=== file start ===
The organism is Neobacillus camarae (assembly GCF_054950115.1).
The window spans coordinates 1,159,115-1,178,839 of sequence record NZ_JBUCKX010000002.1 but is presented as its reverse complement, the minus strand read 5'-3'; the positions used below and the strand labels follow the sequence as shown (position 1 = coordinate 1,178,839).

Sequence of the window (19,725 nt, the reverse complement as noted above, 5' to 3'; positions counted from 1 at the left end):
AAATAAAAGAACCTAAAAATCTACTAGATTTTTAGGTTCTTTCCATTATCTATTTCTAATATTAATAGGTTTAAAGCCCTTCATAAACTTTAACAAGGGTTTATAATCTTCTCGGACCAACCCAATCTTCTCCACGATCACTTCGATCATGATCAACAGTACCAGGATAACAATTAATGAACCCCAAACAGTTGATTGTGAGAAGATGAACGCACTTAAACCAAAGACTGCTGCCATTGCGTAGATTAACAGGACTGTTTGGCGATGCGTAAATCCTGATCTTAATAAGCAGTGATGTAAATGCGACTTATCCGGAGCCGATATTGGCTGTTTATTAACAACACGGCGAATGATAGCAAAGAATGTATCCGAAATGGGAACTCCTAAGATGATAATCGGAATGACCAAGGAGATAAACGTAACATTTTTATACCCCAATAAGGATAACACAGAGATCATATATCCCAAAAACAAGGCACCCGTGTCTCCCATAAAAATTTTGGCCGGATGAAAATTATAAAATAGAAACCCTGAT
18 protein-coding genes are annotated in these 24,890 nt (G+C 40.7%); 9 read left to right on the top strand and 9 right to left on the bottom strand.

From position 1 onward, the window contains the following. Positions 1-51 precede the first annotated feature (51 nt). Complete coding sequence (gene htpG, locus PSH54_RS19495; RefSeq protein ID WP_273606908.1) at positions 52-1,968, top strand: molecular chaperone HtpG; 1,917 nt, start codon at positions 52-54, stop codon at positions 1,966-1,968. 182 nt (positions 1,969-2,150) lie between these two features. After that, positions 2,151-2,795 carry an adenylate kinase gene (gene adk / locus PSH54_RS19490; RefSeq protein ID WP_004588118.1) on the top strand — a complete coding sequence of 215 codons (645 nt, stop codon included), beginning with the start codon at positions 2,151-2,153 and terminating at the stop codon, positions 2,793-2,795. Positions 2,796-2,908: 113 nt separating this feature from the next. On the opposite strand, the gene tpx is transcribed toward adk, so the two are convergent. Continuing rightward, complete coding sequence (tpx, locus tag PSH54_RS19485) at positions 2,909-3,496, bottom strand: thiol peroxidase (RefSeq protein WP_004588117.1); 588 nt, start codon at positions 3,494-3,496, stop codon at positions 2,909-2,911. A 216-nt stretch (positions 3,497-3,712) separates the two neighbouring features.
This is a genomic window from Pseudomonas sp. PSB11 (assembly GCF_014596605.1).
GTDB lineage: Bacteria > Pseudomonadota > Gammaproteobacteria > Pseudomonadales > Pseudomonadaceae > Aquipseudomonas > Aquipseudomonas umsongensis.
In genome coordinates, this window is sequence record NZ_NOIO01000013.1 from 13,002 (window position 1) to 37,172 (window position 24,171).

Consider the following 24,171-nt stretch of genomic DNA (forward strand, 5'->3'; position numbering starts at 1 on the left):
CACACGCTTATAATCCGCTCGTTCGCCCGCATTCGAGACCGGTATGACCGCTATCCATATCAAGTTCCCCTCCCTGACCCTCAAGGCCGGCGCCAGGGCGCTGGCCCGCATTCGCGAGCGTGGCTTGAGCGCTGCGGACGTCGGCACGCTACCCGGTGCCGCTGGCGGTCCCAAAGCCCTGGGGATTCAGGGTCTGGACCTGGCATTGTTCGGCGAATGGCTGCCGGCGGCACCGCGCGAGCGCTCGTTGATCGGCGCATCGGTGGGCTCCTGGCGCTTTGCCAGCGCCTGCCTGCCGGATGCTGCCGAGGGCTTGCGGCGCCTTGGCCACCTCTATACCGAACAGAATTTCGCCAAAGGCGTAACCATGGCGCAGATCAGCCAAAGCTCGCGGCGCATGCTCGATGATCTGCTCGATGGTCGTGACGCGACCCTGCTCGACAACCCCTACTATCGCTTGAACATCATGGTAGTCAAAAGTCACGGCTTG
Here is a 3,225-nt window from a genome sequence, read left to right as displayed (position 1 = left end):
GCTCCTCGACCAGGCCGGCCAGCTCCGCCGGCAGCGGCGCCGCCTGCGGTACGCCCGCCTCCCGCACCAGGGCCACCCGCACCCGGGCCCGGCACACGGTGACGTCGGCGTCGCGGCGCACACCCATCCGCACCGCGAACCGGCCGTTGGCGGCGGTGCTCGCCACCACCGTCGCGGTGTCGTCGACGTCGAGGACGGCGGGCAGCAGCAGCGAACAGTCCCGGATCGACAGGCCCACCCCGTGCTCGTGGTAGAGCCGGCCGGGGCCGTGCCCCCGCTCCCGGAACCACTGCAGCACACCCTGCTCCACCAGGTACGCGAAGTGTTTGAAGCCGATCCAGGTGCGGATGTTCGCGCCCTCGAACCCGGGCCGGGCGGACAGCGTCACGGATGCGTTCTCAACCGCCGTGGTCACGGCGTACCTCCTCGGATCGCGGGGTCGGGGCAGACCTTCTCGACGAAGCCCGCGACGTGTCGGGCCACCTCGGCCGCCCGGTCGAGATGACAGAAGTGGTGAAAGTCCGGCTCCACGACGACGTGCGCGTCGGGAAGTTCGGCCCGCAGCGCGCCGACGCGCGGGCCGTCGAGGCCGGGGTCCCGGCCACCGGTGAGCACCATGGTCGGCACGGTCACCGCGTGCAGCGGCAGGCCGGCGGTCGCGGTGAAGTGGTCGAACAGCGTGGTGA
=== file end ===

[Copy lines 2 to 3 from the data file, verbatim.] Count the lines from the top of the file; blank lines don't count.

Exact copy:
The window spans coordinates 1,159,115-1,178,839 of sequence record NZ_JBUCKX010000002.1 but is presented as its reverse complement, the minus strand read 5'-3'; the positions used below and the strand labels follow the sequence as shown (position 1 = coordinate 1,178,839).

Sequence of the window (19,725 nt, the reverse complement as noted above, 5' to 3'; positions counted from 1 at the left end):